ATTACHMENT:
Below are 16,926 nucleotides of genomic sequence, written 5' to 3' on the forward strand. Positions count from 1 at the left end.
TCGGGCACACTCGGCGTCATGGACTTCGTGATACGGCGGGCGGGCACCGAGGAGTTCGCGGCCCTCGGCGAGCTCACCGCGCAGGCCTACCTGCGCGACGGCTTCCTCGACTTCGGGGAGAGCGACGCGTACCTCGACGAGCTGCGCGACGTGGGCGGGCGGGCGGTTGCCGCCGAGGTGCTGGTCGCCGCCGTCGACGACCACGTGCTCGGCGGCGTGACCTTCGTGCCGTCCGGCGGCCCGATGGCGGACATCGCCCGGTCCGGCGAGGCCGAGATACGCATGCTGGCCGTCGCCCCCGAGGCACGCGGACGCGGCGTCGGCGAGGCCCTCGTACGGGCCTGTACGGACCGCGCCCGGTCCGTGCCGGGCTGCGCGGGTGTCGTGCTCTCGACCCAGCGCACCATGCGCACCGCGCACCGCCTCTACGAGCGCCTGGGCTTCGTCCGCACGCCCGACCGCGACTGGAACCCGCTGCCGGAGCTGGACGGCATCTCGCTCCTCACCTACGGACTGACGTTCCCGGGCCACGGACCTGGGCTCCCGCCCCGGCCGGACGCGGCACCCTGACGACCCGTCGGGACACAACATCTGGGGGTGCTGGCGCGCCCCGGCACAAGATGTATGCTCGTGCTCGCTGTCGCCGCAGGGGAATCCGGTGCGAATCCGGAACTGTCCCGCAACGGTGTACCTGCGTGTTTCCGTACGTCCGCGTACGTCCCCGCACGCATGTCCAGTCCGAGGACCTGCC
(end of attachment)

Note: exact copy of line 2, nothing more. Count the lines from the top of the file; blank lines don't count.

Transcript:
TCGGGCACACTCGGCGTCATGGACTTCGTGATACGGCGGGCGGGCACCGAGGAGTTCGCGGCCCTCGGCGAGCTCACCGCGCAGGCCTACCTGCGCGACGGCTTCCTCGACTTCGGGGAGAGCGACGCGTACCTCGACGAGCTGCGCGACGTGGGCGGGCGGGCGGTTGCCGCCGAGGTGCTGGTCGCCGCCGTCGACGACCACGTGCTCGGCGGCGTGACCTTCGTGCCGTCCGGCGGCCCGATGGCGGACATCGCCCGGTCCGGCGAGGCCGAGATACGCATGCTGGCCGTCGCCCCCGAGGCACGCGGACGCGGCGTCGGCGAGGCCCTCGTACGGGCCTGTACGGACCGCGCCCGGTCCGTGCCGGGCTGCGCGGGTGTCGTGCTCTCGACCCAGCGCACCATGCGCACCGCGCACCGCCTCTACGAGCGCCTGGGCTTCGTCCGCACGCCCGACCGCGACTGGAACCCGCTGCCGGAGCTGGACGGCATCTCGCTCCTCACCTACGGACTGACGTTCCCGGGCCACGGACCTGGGCTCCCGCCCCGGCCGGACGCGGCACCCTGACGACCCGTCGGGACACAACATCTGGGGGTGCTGGCGCGCCCCGGCACAAGATGTATGCTCGTGCTCGCTGTCGCCGCAGGGGAATCCGGTGCGAATCCGGAACTGTCCCGCAACGGTGTACCTGCGTGTTTCCGTACGTCCGCGTACGTCCCCGCACGCATGTCCAGTCCGAGGACCTGCC